Today we finished fencing much of the land my partner and I tend in order for the forest and the meadow to regenerate. Though rural, this area has a huge herd of deer that stay together and forage on all the green ones that try to rise. Only a few invasive species survive (autumn olive, multiflora rose, japanese barberry and stilt grass). Other than these non-natives that create unyielding monocultures, no saplings rise from the fertile earth.
I have known since 1995 that I stand for the trees–just like the Lorax. I recall the first Vermont (Reclaiming Tradition) Witchcamp where we worked with the story of the one-winged swan. At the closing ritual, Starhawk led a trance journey for us to find who/what we stand for that has no voice of its own. The trees! This came through loud and clear for me.
We lost dozens of large trees to Hurricane Sandy. I mourn the loss of the huge beech that stood in the ravine at the corner of our property overlooking the Delaware River way below. And the many mature maples, at least 80 years old, that fell across the path all in a row. And the huge ash trees that toppled, taking other trees with them. One just missed the house–thank Goddess!
One of the largest sassafras trees that graced this land is tilted at a 45 degree angle, leaning on a black birch. It still attempts to grow, though may yet topple the birch and several other trees before severing its roots from the ground.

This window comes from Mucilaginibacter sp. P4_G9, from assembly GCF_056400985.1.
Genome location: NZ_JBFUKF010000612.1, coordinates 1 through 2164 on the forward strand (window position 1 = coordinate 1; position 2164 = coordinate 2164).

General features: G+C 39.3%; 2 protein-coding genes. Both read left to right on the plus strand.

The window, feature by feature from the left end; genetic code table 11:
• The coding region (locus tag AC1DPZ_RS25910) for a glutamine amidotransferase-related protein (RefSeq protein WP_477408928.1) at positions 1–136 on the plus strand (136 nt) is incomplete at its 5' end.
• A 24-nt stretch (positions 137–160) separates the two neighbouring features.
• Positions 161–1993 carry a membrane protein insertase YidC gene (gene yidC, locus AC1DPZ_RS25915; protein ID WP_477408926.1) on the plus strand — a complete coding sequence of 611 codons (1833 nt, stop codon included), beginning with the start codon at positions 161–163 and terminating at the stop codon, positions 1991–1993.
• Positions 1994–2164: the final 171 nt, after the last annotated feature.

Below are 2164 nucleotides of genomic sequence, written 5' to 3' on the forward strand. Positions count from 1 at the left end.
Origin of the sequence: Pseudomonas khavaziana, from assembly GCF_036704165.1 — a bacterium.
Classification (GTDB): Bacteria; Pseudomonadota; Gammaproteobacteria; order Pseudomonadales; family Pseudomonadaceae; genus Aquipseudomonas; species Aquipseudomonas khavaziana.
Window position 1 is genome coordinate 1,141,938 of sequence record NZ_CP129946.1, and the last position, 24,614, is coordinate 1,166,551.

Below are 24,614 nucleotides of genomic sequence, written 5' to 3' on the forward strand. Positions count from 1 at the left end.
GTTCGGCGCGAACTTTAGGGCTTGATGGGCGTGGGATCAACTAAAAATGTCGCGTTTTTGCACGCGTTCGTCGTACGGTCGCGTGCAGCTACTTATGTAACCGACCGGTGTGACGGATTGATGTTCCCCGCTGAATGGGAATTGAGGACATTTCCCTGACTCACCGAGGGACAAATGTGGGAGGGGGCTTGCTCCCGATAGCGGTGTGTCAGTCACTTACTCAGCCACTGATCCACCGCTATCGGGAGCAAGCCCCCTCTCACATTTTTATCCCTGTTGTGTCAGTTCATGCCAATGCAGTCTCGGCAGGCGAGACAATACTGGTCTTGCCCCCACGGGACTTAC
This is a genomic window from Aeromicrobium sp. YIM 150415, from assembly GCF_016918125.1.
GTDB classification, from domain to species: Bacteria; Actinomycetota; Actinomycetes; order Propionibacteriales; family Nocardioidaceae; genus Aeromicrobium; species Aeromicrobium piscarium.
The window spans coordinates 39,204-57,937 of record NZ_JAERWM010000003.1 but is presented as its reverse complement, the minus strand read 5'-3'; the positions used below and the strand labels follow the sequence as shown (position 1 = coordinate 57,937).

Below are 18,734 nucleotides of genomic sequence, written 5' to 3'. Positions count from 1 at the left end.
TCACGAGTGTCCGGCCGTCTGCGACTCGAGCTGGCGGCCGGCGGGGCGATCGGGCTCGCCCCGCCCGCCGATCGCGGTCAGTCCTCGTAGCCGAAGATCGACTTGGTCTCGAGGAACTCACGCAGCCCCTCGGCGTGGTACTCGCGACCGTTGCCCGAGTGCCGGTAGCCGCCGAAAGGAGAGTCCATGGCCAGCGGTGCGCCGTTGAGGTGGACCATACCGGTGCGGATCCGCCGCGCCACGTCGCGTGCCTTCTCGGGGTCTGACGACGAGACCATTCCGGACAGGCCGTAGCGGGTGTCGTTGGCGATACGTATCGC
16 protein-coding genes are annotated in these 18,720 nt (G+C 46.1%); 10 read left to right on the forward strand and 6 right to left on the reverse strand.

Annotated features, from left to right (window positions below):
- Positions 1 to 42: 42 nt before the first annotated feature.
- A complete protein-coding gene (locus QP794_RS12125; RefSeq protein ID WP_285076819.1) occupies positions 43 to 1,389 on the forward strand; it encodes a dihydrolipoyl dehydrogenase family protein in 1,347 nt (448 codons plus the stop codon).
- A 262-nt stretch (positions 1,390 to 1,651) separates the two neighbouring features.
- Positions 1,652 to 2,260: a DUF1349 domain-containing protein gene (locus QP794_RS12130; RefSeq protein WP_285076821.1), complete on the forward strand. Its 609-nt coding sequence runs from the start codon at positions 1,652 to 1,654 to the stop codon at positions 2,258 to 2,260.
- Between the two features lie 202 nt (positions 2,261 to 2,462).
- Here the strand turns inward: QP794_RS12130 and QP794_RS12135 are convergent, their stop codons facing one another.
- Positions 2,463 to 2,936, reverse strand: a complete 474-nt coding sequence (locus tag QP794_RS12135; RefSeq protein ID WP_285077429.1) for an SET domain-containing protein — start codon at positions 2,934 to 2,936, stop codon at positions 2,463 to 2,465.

Yet, no tree seeds turn to saplings to take the places of these tall and mighty ones.
And so we fenced the land. We know from fencing smaller patches that after more than a decade of deer browse, amazingly, the green ones will still rise. The native understory will regrow. The jack-in-the-pulpits, the May apples, the wild geraniums. The bloodroot, the Soloman’s seal, the ferns, and so many more. Though milkweed graces the meadow, it is the only native plant that survives.
Rainbow blessing the land
Now we’ll see other grasses and wildflowers rise! We hope that the natives will out-compete the stilt grass that is nearly impossible to eradicate (I won’t use poisons).
And by next Spring we’ll notice saplings dotting the land!
So did the spirits of the land agree with our choice to fence much of this property? To choose Flora over Fauna? See the photo taken just after we were finished. I take that as a Yes!
ps There is still time to come and play with BrightFlame at her NYC workshops. Next is May 8th, Walking the Pentacle. Final one on May 22nd includes magical activism and learning to shape energy effectively. [These were offered 2014. See BrightFlame’s website for newer classes here.]
pps I wrote the above in 2014. Three years later, the meadow has lots of natives flourishing, sassafras saplings and spring ephemerals dot the woods. I look forward to seeing maple, oak, hickory, beech, birch, walnut, ash seedlings rising.